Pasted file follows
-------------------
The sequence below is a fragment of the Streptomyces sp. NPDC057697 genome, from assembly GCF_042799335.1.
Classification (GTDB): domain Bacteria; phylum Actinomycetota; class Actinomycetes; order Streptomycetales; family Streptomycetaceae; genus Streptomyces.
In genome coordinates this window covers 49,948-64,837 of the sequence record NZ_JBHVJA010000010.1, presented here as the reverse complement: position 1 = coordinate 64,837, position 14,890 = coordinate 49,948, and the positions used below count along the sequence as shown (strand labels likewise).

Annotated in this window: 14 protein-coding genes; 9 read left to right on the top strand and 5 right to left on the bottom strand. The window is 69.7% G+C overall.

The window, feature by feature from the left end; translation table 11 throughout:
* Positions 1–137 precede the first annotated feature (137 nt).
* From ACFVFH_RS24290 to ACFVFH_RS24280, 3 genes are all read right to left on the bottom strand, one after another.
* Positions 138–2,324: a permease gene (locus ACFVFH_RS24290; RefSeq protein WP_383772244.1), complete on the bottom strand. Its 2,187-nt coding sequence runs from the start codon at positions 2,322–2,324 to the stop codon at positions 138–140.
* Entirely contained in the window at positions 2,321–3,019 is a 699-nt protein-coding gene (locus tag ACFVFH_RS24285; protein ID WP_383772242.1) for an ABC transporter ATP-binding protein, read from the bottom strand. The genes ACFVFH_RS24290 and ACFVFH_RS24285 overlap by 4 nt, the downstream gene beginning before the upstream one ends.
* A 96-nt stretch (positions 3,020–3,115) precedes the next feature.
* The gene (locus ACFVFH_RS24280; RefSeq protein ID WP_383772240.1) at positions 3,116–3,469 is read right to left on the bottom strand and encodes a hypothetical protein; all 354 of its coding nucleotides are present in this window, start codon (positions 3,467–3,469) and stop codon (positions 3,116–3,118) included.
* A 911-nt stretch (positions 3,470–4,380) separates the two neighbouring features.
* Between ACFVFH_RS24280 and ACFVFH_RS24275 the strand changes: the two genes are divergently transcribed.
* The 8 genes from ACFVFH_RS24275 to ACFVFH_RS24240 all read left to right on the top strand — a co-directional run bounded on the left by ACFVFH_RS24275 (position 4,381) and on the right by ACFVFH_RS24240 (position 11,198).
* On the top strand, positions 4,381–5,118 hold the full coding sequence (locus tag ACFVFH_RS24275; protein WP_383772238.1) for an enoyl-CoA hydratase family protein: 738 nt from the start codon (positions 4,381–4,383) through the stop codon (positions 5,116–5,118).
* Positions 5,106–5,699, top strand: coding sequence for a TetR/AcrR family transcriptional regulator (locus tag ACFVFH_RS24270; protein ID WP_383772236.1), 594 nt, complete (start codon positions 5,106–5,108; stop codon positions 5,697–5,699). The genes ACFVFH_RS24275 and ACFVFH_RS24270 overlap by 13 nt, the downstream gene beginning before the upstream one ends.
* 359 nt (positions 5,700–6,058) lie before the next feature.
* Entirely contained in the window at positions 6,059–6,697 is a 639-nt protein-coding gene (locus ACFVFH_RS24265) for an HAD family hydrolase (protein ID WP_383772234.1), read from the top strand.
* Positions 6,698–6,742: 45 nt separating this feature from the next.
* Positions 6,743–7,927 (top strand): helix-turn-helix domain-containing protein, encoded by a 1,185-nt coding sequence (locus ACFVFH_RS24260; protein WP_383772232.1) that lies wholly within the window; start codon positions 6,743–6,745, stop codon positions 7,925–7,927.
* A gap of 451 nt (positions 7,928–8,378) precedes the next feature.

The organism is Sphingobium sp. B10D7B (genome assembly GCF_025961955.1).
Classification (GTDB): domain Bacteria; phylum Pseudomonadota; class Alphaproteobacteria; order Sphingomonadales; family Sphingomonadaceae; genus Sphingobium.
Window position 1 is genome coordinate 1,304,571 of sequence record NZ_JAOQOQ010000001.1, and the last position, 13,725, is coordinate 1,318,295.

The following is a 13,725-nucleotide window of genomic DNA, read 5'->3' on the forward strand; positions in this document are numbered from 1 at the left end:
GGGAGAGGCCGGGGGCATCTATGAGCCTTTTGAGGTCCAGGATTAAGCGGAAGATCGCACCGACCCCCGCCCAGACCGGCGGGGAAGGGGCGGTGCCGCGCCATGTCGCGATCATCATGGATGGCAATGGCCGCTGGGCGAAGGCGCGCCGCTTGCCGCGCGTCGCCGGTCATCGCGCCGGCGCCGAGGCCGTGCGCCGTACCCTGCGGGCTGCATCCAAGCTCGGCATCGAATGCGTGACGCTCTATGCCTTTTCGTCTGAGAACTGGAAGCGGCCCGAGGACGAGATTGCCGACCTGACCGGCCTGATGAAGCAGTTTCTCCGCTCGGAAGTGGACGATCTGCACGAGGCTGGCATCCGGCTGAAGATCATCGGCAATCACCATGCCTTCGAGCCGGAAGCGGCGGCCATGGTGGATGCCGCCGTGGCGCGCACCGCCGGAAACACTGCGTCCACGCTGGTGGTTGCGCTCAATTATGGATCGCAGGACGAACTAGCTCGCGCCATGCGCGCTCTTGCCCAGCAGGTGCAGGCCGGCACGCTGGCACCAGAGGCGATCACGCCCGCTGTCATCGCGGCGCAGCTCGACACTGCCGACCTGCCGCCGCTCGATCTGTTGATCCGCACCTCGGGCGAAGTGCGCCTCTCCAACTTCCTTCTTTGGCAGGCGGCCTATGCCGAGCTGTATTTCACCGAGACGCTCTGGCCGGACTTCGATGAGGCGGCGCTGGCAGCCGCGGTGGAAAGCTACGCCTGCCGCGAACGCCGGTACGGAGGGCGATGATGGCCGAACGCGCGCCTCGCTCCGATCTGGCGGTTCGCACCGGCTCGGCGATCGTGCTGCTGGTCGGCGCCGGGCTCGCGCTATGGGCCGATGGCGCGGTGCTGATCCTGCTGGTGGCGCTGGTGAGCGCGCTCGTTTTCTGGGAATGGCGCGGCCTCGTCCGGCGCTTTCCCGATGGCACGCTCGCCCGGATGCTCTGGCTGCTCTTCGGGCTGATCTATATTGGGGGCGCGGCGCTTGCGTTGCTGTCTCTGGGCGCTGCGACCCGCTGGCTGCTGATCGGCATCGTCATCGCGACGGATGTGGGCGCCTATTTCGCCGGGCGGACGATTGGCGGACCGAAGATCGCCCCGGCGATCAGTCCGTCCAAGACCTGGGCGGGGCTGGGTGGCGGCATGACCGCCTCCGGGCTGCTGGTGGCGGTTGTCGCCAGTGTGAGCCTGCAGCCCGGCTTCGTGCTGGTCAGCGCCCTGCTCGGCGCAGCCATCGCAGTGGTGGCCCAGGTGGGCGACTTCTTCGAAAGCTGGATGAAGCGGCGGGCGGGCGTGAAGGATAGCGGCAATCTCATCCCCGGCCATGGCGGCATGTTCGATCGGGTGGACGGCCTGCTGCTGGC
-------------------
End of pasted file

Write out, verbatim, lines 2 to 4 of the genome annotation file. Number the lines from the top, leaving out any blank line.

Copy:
Classification (GTDB): domain Bacteria; phylum Actinomycetota; class Actinomycetes; order Streptomycetales; family Streptomycetaceae; genus Streptomyces.
In genome coordinates this window covers 49,948-64,837 of the sequence record NZ_JBHVJA010000010.1, presented here as the reverse complement: position 1 = coordinate 64,837, position 14,890 = coordinate 49,948, and the positions used below count along the sequence as shown (strand labels likewise).

Annotated in this window: 14 protein-coding genes; 9 read left to right on the top strand and 5 right to left on the bottom strand. The window is 69.7% G+C overall.